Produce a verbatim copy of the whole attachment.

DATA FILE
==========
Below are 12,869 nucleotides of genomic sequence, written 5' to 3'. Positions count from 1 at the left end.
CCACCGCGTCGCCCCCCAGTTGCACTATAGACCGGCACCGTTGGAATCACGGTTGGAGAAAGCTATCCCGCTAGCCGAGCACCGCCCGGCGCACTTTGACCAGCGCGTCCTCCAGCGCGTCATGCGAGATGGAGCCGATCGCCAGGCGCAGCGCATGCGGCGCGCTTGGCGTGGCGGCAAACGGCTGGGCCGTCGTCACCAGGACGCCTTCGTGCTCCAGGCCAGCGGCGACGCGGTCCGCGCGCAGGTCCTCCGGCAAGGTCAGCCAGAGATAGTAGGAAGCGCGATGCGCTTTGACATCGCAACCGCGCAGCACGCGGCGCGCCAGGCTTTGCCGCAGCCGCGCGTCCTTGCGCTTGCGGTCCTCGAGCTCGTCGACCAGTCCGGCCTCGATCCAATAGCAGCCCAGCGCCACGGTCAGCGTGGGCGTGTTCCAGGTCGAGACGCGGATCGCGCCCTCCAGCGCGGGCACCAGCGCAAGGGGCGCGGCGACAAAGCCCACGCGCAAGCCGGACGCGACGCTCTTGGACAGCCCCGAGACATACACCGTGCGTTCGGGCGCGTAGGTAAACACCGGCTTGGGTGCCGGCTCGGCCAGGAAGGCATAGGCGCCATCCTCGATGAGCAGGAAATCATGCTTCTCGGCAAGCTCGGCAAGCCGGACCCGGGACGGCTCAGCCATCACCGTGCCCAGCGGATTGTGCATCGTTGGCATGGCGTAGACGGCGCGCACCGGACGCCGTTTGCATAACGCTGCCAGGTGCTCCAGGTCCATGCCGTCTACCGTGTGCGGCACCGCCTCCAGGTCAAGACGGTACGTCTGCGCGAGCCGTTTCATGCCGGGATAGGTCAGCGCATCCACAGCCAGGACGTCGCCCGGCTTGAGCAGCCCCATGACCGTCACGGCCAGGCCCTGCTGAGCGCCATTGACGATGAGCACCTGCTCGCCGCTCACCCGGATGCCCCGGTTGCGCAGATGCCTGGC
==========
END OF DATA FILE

Below are 12,869 nucleotides of genomic sequence, written 5' to 3'. Positions count from 1 at the left end.
CCACCGCGTCGCCCCCCAGTTGCACTATAGACCGGCACCGTTGGAATCACGGTTGGAGAAAGCTATCCCGCTAGCCGAGCACCGCCCGGCGCACTTTGACCAGCGCGTCCTCCAGCGCGTCATGCGAGATGGAGCCGATCGCCAGGCGCAGCGCATGCGGCGCGCTTGGCGTGGCGGCAAACGGCTGGGCCGTCGTCACCAGGACGCCTTCGTGCTCCAGGCCAGCGGCGACGCGGTCCGCGCGCAGGTCCTCCGGCAAGGTCAGCCAGAGATAGTAGGAAGCGCGATGCGCTTTGACATCGCAACCGCGCAGCACGCGGCGCGCCAGGCTTTGCCGCAGCCGCGCGTCCTTGCGCTTGCGGTCCTCGAGCTCGTCGACCAGTCCGGCCTCGATCCAATAGCAGCCCAGCGCCACGGTCAGCGTGGGCGTGTTCCAGGTCGAGACGCGGATCGCGCCCTCCAGCGCGGGCACCAGCGCAAGGGGCGCGGCGACAAAGCCCACGCGCAAGCCGGACGCGACGCTCTTGGACAGCCCCGAGACATACACCGTGCGTTCGGGCGCGTAGGTAAACACCGGCTTGGGTGCCGGCTCGGCCAGGAAGGCATAGGCGCCATCCTCGATGAGCAGGAAATCATGCTTCTCGGCAAGCTCGGCAAGCCGGACCCGGGACGGCTCAGCCATCACCGTGCCCAGCGGATTGTGCATCGTTGGCATGGCGTAGACGGCGCGCACCGGACGCCGTTTGCATAACGCTGCCAGGTGCTCCAGGTCCATGCCGTCTACCGTGTGCGGCACCGCCTCCAGGTCAAGACGGTACGTCTGCGCGAGCCGTTTCATGCCGGGATAGGTCAGCGCATCCACAGCCAGGACGTCGCCCGGCTTGAGCAGCCCCATGACCGTCACGGCCAGGCCCTGCTGAGCGCCATTGACGATGAGCACCTGCTCGCCGCTCACCCGGATGCCCCGGTTGCGCAGATGCCTGGC